When local authorities tighten gambling regulations, player losses at the pokie machines are reduced.
Around 10 percent of the New Zealand population is impacted by problem gambling. Those impacts include poor health,
psychological distress, financial difficulties and strained interpersonal relationships.
AUT’s NZ Work Research Institute (NZWRI) has just released a report, “Capping problem gambling in NZ: the effectiveness
of local government policy intervention”.
Commissioned in 2020 by the Ministry of Health, the report compared the outcomes of communities that adhered to the
minimum requirements of the Gambling Act of 2003 and those that put in place stricter regulations.
The Act limited the number of pokie machines in pubs and clubs (so-called non-casino establishments). The Act required
each territorial authority (TA) to establish local policies to regulate the number of pokie machines within their own
The report finds that when communities went above and beyond the legislative requirements of the Act, both the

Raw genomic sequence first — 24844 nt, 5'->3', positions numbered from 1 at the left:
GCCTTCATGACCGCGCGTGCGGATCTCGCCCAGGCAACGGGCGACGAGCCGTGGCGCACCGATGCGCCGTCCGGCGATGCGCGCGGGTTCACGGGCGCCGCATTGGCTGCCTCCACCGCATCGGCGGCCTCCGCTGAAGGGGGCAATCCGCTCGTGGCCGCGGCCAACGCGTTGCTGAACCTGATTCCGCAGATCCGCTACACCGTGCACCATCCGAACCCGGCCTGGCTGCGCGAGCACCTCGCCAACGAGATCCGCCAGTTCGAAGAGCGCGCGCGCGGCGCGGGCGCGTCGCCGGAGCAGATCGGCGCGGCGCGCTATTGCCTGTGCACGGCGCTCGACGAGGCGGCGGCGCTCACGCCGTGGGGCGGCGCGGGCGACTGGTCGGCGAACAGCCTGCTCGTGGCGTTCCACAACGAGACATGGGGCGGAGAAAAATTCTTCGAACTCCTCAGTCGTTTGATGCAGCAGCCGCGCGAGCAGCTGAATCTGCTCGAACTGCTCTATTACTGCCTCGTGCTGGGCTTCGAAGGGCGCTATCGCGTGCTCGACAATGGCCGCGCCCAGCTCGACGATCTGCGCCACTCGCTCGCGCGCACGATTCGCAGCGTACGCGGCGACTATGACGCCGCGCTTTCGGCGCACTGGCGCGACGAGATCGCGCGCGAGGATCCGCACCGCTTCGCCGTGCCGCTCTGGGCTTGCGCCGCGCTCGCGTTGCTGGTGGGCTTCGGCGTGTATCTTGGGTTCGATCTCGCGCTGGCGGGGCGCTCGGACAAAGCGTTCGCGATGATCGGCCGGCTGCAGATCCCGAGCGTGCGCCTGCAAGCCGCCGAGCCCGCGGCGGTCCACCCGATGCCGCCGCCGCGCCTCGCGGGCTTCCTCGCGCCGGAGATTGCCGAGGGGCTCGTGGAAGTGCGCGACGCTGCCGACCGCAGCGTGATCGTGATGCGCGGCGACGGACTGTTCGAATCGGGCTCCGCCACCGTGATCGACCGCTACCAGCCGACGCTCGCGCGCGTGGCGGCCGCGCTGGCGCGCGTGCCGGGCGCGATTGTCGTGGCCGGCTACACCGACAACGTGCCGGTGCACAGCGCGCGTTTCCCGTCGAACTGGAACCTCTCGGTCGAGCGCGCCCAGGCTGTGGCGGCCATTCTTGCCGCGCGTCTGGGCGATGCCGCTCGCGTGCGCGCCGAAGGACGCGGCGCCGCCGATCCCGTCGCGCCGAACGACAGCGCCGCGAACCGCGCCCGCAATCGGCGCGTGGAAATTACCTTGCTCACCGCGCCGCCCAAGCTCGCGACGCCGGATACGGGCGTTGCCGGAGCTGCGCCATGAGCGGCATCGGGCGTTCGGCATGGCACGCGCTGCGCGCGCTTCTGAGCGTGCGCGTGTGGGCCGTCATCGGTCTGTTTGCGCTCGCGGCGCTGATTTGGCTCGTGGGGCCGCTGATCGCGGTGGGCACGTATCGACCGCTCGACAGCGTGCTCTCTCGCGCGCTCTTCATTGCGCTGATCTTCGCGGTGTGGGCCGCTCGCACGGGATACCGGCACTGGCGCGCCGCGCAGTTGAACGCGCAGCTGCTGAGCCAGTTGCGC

availability of pokie machines in a community and the amount of money players lost dropped significantly. In fact,
player losses fell by between 10 and 14 per cent in the first two years of implementation.
Head of NZWRI and project lead, AUT Professor Gail Pacheco, says the research highlights the importance of policy
“The Gambling Act of 2003 was an attempt to minimise the impact of problem gambling and facilitate community involvement
in decisions about the supply of gambling. Pokies, which are highly accessible because they are so widely available, can
inflict excessive harm that goes beyond the individual gambler,” says Professor Pacheco.
NZWRI research fellow Dr Christopher Erwin, who led the empirical research, says the results deliver clear evidence
about how local authorities can reduce problem gambling in their communities.
“Our study shows that tighter restrictions imposed by local authorities help reduce harm from problem gambling. The
findings provide an evidence base for local policymakers to draw on,” says Dr Erwin.